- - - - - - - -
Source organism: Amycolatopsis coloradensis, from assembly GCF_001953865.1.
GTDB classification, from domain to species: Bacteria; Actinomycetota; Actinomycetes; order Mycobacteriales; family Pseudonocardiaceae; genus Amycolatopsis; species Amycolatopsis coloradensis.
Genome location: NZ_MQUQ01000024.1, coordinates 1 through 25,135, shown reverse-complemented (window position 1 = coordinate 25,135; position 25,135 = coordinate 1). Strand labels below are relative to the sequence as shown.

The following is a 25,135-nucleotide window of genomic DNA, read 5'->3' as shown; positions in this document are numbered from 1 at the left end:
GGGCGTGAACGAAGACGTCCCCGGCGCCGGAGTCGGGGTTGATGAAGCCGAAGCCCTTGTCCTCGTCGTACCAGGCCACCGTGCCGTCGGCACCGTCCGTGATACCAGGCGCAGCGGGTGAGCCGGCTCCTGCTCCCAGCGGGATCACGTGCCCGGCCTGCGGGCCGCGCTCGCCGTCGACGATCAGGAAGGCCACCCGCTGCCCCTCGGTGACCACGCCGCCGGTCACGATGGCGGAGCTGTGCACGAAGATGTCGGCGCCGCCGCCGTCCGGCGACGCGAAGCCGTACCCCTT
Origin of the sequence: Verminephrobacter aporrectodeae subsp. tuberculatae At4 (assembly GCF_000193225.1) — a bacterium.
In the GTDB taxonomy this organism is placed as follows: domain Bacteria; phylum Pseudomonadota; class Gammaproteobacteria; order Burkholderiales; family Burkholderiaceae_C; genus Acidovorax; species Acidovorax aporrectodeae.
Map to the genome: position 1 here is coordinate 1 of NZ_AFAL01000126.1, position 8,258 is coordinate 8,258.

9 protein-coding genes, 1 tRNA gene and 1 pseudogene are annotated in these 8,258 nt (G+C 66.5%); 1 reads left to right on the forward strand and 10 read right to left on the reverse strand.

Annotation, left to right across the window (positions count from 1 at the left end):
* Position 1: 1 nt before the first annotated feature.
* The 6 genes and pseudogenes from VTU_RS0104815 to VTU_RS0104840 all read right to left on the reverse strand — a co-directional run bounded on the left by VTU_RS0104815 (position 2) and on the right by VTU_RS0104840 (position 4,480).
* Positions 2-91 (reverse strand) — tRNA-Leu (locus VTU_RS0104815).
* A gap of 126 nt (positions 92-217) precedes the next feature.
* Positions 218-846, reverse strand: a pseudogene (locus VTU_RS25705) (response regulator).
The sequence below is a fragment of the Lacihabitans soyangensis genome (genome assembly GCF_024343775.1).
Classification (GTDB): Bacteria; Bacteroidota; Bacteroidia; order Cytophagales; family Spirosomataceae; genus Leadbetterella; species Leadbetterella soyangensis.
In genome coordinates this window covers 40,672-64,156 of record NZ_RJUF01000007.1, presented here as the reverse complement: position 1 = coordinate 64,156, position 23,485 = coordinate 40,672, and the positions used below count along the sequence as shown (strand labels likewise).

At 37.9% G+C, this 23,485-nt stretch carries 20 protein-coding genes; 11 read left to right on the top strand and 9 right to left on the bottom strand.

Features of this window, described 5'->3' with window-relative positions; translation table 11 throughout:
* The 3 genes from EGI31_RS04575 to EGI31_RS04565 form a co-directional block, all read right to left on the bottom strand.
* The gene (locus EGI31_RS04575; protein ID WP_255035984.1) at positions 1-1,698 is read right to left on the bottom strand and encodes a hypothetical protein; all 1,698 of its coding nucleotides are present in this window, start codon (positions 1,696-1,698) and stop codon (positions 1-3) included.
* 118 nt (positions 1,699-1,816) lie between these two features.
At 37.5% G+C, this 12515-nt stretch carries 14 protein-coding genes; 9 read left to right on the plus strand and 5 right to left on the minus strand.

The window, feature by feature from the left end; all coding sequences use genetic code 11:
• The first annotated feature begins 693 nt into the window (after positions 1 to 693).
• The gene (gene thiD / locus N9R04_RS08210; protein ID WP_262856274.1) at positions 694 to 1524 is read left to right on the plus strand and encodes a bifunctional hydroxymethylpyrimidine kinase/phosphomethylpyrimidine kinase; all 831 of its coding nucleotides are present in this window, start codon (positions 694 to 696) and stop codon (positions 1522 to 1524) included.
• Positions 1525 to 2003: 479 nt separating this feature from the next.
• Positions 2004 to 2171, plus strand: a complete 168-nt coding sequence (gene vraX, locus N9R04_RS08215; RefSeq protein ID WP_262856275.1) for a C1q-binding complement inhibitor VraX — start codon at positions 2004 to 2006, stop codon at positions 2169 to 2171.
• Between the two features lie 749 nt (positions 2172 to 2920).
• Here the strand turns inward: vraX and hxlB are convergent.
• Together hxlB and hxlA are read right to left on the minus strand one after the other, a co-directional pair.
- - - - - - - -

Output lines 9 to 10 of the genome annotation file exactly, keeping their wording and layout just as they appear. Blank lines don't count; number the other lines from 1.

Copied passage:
9 protein-coding genes, 1 tRNA gene and 1 pseudogene are annotated in these 8,258 nt (G+C 66.5%); 1 reads left to right on the forward strand and 10 read right to left on the reverse strand.

Annotation, left to right across the window (positions count from 1 at the left end):